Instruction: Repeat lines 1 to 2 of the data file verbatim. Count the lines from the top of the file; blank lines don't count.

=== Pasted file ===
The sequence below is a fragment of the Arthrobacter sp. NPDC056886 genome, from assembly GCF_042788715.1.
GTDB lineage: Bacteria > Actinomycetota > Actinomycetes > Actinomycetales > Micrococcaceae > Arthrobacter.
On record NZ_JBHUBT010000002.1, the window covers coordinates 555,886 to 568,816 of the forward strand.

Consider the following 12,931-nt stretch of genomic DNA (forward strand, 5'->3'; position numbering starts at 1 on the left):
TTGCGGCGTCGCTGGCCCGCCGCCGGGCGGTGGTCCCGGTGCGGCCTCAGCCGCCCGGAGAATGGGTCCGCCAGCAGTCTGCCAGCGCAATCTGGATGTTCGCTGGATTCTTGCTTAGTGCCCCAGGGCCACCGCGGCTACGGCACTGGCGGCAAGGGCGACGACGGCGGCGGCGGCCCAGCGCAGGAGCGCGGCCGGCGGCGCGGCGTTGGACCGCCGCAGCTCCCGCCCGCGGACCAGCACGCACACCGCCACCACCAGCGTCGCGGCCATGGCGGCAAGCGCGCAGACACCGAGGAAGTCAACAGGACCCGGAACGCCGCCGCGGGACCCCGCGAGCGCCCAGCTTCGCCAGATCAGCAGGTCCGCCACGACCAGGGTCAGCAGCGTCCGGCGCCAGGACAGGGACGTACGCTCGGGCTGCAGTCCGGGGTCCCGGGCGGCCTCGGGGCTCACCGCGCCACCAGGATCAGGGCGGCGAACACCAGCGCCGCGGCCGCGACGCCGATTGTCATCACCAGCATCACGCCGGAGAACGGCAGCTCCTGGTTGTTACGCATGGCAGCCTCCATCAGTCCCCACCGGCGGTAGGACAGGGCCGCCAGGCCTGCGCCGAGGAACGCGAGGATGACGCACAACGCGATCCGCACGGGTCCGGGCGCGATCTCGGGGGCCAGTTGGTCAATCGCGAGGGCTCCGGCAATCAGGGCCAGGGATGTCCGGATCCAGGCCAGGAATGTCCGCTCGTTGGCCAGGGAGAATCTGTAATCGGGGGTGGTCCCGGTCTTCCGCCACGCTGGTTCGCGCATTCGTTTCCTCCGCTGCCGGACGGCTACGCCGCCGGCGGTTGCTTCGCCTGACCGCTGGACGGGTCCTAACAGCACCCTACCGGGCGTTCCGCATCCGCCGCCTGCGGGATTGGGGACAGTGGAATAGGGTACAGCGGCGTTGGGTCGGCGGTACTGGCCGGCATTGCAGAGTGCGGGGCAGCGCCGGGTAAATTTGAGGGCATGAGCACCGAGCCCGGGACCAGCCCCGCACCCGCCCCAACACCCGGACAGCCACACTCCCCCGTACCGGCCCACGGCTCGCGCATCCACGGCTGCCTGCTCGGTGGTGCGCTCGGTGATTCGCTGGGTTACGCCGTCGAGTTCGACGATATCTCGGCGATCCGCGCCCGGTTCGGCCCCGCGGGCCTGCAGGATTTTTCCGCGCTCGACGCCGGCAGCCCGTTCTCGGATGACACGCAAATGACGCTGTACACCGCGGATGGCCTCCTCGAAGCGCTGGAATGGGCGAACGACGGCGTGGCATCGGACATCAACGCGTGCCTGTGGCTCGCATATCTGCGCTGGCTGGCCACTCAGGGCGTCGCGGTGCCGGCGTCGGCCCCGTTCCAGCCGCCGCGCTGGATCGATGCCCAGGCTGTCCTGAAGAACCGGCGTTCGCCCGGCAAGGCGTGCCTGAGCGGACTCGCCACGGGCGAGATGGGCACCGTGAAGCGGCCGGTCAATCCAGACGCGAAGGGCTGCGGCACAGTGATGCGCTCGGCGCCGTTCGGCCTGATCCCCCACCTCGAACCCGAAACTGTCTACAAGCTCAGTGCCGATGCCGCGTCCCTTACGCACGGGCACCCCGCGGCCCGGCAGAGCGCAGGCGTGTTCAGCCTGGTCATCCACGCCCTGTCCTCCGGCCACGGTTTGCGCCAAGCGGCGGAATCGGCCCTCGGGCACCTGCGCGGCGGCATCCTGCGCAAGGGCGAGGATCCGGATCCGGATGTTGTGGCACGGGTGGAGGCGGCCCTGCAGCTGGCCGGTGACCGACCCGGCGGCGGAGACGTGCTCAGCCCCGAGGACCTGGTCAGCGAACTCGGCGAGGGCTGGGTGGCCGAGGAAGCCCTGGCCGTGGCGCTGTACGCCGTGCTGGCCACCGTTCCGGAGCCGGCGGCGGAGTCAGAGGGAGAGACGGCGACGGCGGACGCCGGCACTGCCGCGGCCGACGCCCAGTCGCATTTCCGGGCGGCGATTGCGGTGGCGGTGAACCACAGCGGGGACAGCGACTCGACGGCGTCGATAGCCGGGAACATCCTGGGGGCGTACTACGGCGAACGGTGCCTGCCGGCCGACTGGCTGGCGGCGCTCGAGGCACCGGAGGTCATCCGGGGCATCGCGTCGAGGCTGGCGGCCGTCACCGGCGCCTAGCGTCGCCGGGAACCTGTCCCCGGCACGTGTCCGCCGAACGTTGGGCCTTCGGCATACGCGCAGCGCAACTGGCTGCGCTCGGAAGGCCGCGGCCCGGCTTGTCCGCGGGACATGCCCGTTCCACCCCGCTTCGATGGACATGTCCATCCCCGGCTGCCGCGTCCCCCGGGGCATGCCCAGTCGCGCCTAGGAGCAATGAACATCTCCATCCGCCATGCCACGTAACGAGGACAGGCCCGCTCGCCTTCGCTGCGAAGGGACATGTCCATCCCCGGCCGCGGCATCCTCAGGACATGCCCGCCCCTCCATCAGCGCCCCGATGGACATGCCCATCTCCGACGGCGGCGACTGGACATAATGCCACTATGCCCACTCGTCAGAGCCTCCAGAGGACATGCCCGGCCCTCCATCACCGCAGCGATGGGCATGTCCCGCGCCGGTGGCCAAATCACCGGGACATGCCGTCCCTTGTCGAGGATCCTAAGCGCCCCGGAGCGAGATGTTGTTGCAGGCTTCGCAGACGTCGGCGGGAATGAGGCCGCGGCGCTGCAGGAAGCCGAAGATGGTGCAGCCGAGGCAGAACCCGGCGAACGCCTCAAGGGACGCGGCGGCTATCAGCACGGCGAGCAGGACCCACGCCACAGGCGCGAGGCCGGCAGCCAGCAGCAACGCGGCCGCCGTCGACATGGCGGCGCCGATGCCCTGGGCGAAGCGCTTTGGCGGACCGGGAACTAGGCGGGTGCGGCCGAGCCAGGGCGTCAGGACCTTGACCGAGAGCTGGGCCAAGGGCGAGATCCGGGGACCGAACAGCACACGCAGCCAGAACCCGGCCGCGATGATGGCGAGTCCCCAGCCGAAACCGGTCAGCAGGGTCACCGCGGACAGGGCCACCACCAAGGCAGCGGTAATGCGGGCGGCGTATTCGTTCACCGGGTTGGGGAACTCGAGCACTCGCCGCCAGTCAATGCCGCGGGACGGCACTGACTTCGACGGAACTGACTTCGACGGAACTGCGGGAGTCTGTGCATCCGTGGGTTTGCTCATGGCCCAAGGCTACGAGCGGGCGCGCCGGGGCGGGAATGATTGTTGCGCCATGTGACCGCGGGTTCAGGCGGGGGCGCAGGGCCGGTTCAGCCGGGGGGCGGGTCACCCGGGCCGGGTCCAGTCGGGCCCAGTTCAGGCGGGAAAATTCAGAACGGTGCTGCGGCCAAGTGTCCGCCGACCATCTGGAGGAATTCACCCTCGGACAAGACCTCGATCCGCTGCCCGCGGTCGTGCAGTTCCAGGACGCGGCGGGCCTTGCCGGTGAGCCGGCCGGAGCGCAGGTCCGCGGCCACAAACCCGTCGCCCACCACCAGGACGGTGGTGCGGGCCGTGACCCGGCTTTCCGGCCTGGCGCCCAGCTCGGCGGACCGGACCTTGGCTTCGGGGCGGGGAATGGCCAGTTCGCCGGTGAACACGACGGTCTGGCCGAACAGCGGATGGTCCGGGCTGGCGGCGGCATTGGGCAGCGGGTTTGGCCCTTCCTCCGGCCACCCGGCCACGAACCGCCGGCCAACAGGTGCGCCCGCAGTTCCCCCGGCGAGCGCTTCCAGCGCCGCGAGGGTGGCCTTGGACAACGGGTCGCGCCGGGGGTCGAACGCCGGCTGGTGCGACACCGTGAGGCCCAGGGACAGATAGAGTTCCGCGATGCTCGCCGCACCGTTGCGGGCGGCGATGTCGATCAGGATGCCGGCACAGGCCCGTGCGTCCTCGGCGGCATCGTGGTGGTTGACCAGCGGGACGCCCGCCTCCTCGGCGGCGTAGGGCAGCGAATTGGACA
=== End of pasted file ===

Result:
The sequence below is a fragment of the Arthrobacter sp. NPDC056886 genome, from assembly GCF_042788715.1.
GTDB lineage: Bacteria > Actinomycetota > Actinomycetes > Actinomycetales > Micrococcaceae > Arthrobacter.